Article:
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Every passenger arriving from outside the EU has a €430 duty-free allowance for imported goods. How is the value of an object determined?

E.g., if I buy an iPad in the US that costs €400, but the same exact item in the EU costs €500, will the item be taxed?

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    They have several ways including believe it or not, Google. I learned that from watching an episode of Border Security America's Front Line. It is not an exact science. Having a genuine receipt usually trumps other methods. – user 56513 Apr 23 '18 at 12:42
  • The base price is the price excluding tax, so an EU price of 500 € would be somewhere between 390 and 430 euros. Don't forget you'll be paying sales tax on the iPad you buy over there (prices in the US are advertised exclusive of tax). It'll still be a bit cheaper than the equivalent model in the EU, but not that much (depending on the country you're in and its VAT rate). Also don't forget that it's your total allowance, not an allowance per item. – jcaron Apr 23 '18 at 22:32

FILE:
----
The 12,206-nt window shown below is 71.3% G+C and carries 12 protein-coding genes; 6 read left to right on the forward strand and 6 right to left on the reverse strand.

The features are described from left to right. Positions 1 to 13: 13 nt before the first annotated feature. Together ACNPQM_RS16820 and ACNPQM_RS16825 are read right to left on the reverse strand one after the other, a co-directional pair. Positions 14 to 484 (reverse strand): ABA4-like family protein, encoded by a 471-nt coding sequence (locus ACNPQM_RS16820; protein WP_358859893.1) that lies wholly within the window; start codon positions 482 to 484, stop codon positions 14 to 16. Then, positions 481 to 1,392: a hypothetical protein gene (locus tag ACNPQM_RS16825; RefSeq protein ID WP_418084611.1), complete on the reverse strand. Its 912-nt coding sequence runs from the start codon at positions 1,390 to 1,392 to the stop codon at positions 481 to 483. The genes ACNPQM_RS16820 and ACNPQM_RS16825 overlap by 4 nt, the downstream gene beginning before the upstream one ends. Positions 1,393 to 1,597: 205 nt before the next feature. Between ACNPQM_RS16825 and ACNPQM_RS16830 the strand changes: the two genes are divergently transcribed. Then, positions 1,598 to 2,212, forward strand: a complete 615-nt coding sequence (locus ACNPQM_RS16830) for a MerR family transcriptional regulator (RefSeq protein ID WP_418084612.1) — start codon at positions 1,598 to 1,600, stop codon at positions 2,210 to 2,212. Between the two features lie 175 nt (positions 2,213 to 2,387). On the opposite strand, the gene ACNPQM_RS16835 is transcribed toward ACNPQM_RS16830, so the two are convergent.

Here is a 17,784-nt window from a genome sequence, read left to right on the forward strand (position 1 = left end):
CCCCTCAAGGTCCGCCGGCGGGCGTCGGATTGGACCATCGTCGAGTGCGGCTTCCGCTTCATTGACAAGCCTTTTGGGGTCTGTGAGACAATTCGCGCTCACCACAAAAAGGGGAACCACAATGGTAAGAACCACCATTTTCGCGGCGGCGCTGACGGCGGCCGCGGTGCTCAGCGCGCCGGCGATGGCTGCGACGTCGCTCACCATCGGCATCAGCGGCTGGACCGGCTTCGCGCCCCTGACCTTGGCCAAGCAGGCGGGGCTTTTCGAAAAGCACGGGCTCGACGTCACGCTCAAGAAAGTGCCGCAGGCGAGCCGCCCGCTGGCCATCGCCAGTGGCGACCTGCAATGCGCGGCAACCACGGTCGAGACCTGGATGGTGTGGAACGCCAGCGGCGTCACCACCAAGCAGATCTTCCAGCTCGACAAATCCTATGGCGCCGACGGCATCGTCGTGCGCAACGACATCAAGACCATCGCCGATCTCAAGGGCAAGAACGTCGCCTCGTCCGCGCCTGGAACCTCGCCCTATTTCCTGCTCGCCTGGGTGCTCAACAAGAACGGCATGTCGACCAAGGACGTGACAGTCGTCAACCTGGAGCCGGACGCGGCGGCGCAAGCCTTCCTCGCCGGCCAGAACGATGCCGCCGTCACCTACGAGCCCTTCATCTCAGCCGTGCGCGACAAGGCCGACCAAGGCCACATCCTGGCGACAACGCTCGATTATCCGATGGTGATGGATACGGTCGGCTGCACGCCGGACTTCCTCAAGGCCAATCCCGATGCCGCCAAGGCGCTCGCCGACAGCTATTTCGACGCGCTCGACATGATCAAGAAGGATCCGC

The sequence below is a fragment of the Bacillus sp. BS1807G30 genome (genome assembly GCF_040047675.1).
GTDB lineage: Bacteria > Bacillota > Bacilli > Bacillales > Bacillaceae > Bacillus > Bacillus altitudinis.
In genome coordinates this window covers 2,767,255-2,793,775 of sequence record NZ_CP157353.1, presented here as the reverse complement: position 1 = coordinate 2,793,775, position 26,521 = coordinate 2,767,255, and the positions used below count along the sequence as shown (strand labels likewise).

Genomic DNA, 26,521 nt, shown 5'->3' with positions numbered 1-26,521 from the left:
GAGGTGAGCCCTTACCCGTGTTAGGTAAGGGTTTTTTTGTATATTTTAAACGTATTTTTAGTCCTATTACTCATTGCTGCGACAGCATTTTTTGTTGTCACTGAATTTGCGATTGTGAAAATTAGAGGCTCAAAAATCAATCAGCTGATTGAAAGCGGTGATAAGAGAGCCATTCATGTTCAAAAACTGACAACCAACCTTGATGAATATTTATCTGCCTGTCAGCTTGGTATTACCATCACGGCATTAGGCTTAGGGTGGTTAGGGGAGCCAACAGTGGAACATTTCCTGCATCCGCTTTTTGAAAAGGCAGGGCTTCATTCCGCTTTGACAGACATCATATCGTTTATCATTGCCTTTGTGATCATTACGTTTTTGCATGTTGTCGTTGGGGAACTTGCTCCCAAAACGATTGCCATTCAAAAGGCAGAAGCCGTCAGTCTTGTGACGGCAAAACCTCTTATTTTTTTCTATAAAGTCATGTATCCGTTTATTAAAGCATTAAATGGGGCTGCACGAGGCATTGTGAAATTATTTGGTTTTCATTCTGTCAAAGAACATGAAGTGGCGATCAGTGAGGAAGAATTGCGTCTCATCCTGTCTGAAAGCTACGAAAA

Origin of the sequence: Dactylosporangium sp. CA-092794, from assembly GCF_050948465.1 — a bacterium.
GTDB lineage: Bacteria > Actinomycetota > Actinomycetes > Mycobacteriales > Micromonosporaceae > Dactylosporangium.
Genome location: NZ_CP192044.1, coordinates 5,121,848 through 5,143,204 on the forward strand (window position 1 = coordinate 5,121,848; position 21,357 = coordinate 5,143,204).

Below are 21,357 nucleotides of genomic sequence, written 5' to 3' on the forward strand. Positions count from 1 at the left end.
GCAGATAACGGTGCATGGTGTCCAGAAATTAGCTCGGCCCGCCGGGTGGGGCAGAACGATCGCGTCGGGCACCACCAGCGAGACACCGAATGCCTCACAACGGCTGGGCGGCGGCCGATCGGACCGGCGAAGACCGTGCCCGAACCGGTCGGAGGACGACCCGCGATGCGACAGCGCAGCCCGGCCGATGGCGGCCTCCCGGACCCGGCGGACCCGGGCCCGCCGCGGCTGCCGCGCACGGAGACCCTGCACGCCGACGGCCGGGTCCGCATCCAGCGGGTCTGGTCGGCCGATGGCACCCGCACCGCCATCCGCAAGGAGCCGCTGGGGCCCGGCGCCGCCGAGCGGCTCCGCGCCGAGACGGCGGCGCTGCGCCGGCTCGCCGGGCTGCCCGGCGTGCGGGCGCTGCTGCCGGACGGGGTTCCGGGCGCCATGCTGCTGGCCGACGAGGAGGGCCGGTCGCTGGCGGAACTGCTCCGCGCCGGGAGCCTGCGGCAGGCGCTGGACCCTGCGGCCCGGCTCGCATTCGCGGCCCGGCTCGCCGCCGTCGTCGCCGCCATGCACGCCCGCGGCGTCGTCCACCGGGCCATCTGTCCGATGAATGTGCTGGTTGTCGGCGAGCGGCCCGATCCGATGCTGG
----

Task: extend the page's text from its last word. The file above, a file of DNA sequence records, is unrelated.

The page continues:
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Usually you can't get "the exact same item" in the EU. An iPad sold under US law would have different warranty conditions than one sold under EU law, even if it is physically the same hardware.

  • If you have an invoice/receipt and there is no reason to believe it is fraudulent, the receipt will determine the value.
  • If it is well known that the same model number costs less in the US than in the EU, they will not generally doubt the documents.
  • If you have no receipt, or if things appear not credible to the customs staff, they might e.g. run a quick google search.

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